Review: ‘Mamma Mia!’ at Toby’s Dinner Theatre

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Just months after finishing its final pro tour, Mamma Mia! has hit us closer to home at Toby’s Dinner Theatre. In the hands of Director-Choreographer Mark Minnick, the pro caliber of this staging smacks more of a lateral promotion. Call it the Great White Way with tablecloths.

Jeffrey Shankle, Heather Marie Beck and Maggie Dransfield in Mamma Mia! at Toby’s Dinner Theatre. Photo by Jeri Tidwell Photography.
Jeffrey Shankle, Heather Marie Beck and Maggie Dransfield in Mamma Mia! at Toby’s Dinner Theatre. Photo by Jeri Tidwell Photography.

Of course, audiences know they can count on Toby’s to fit the squarest of pegs into its “in-the-round” setting. Even if you normally wouldn’t go for a slab of ABBA slightly past its expiration date you will be delighted by the musical freshness of this spirited, homegrown Mamma Mia!

Originally produced in London and then running on Broadway from 2001 to 2015, the musical was built to house the chart-topping hits of the 1970s Swedish pop group ABBA (music and lyrics by Benny Andersson and Bjorn Ulvaeus). The scenario by Catherine Johnson is more ambitious than that, however, as it weaves the playlist around the oldest plot of them all — the eternal dance of the sexes and its fallout.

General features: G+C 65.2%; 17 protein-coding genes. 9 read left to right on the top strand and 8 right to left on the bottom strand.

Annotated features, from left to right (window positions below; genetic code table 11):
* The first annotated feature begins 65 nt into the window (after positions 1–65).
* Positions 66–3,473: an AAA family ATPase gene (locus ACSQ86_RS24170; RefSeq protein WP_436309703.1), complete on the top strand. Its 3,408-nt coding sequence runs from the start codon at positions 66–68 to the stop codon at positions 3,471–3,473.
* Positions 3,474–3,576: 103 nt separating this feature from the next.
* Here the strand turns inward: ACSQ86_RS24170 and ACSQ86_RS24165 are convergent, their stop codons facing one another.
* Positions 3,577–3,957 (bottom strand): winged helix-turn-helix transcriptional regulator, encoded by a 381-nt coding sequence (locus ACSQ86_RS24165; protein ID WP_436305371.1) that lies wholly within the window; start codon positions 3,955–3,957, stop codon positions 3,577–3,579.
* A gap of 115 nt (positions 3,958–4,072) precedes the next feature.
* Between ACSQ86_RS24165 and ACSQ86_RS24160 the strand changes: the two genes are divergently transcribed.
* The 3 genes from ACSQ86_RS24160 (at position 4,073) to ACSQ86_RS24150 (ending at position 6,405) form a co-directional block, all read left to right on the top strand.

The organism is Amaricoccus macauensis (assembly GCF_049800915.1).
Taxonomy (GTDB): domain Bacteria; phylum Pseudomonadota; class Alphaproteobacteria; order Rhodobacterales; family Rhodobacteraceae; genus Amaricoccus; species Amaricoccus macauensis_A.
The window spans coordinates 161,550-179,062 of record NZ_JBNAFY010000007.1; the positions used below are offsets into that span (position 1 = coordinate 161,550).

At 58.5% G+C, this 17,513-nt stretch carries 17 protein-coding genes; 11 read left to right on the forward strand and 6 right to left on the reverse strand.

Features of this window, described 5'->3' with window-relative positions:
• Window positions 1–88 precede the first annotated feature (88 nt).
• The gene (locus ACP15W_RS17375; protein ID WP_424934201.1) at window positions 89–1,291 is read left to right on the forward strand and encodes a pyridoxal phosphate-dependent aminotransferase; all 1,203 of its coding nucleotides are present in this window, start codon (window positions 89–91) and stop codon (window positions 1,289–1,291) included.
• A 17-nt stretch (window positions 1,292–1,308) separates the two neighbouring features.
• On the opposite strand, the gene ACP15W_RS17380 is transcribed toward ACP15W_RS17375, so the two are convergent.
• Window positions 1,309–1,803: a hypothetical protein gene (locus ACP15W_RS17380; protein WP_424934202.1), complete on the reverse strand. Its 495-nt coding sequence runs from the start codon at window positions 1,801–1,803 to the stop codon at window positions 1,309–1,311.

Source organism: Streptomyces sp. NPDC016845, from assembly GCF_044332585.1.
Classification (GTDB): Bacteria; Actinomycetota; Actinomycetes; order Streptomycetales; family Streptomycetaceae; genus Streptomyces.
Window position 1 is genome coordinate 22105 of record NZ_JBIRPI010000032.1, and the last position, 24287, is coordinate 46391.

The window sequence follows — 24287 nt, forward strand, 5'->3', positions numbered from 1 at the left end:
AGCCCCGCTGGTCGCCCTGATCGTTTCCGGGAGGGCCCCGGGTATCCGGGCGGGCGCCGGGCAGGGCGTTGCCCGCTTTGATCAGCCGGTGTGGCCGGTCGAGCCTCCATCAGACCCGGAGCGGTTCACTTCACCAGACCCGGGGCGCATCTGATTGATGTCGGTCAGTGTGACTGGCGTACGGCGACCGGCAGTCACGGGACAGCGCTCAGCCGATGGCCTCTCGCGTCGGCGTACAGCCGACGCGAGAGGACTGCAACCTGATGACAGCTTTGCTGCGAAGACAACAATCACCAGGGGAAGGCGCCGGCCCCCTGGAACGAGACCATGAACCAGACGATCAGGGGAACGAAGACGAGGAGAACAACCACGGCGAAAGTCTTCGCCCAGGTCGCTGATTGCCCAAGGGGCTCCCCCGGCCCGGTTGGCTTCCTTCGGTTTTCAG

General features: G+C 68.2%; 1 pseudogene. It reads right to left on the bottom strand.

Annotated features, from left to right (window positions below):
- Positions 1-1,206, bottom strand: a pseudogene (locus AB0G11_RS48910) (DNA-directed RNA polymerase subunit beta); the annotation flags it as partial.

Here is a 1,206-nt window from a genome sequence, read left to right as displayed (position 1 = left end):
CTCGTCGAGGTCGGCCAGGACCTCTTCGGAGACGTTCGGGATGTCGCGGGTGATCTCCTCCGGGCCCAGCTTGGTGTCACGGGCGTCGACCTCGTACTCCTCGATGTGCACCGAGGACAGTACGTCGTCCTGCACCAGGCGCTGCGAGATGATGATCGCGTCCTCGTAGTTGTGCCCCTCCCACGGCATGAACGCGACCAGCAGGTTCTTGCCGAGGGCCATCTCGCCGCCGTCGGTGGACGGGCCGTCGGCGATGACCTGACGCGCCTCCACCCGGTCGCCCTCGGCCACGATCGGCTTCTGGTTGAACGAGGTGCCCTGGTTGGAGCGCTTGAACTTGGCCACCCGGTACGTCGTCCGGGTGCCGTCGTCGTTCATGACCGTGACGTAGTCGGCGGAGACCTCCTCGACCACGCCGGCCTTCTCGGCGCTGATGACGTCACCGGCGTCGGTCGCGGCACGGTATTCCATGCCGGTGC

At Toby’s, Mark Minnick has become a sort of Jedi master at in-the-round staging. As a director, he uses that sunken central ring to focus the plot and bring dramatic tensions to a boil. Then as a choreographer, he explores the spatial freedom inherent in 360-degree borders.